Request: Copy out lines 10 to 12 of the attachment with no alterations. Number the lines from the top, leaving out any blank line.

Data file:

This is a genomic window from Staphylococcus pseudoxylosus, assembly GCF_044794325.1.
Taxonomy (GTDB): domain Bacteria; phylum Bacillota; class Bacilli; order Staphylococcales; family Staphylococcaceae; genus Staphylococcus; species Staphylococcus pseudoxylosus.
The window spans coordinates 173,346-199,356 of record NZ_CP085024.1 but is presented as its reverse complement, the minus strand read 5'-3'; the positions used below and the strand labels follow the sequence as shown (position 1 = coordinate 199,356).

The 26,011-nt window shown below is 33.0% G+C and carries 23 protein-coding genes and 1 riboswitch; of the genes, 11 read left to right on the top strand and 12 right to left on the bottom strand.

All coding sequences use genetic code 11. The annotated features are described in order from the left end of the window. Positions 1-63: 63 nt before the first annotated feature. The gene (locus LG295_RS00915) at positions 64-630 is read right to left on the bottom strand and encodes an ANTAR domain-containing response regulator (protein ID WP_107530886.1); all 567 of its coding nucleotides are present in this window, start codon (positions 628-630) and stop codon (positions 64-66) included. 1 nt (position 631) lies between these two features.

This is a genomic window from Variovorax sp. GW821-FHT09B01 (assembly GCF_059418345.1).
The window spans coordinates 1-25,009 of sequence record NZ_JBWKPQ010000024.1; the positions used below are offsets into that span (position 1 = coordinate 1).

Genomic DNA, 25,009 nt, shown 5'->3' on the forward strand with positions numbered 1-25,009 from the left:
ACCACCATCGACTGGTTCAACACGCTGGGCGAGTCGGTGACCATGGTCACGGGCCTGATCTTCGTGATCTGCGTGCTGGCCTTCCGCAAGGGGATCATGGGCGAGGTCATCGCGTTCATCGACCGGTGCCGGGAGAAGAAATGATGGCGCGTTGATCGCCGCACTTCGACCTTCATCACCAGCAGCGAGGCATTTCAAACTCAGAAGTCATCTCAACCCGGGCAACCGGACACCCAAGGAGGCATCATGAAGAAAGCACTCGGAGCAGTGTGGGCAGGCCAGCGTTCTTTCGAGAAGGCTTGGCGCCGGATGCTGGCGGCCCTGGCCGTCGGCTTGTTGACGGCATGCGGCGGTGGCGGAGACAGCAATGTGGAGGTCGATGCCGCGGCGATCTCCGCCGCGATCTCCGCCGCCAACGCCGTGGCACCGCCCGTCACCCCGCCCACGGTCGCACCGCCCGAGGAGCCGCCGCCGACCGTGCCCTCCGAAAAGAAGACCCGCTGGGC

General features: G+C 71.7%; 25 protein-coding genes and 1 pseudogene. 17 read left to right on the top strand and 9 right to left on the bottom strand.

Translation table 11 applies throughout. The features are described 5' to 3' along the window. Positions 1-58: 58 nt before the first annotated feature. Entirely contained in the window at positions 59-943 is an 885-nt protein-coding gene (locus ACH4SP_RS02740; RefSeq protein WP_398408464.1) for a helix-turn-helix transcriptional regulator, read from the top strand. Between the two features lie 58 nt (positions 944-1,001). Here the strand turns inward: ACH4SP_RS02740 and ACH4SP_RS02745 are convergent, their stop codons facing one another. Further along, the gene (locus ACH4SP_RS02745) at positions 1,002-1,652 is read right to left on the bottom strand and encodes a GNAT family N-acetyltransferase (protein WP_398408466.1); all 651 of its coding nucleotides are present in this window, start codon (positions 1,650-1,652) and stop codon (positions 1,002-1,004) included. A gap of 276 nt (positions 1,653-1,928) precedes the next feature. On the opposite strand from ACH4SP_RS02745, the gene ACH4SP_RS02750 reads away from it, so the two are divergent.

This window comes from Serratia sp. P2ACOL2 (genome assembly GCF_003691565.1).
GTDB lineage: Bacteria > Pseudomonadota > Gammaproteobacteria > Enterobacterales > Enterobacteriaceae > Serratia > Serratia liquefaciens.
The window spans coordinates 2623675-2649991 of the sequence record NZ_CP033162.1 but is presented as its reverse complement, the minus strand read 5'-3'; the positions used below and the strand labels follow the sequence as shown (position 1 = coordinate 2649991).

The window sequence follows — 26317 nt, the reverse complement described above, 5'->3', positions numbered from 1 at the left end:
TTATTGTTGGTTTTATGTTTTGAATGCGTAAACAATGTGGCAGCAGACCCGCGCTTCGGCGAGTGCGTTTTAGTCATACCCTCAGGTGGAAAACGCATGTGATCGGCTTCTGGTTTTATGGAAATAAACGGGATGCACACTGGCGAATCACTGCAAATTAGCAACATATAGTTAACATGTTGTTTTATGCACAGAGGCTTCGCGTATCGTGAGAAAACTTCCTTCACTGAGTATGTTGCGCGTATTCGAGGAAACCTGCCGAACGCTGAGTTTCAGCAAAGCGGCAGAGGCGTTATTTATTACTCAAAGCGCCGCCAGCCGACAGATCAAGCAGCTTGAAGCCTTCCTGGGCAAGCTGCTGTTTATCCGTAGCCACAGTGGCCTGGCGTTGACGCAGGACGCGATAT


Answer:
General features: G+C 71.7%; 25 protein-coding genes and 1 pseudogene. 17 read left to right on the top strand and 9 right to left on the bottom strand.

Translation table 11 applies throughout. The features are described 5' to 3' along the window. Positions 1-58: 58 nt before the first annotated feature. Entirely contained in the window at positions 59-943 is an 885-nt protein-coding gene (locus ACH4SP_RS02740; RefSeq protein WP_398408464.1) for a helix-turn-helix transcriptional regulator, read from the top strand. Between the two features lie 58 nt (positions 944-1,001). Here the strand turns inward: ACH4SP_RS02740 and ACH4SP_RS02745 are convergent, their stop codons facing one another. Further along, the gene (locus ACH4SP_RS02745) at positions 1,002-1,652 is read right to left on the bottom strand and encodes a GNAT family N-acetyltransferase (protein WP_398408466.1); all 651 of its coding nucleotides are present in this window, start codon (positions 1,650-1,652) and stop codon (positions 1,002-1,004) included. A gap of 276 nt (positions 1,653-1,928) precedes the next feature. On the opposite strand from ACH4SP_RS02745, the gene ACH4SP_RS02750 reads away from it, so the two are divergent.

This window comes from Serratia sp. P2ACOL2 (genome assembly GCF_003691565.1).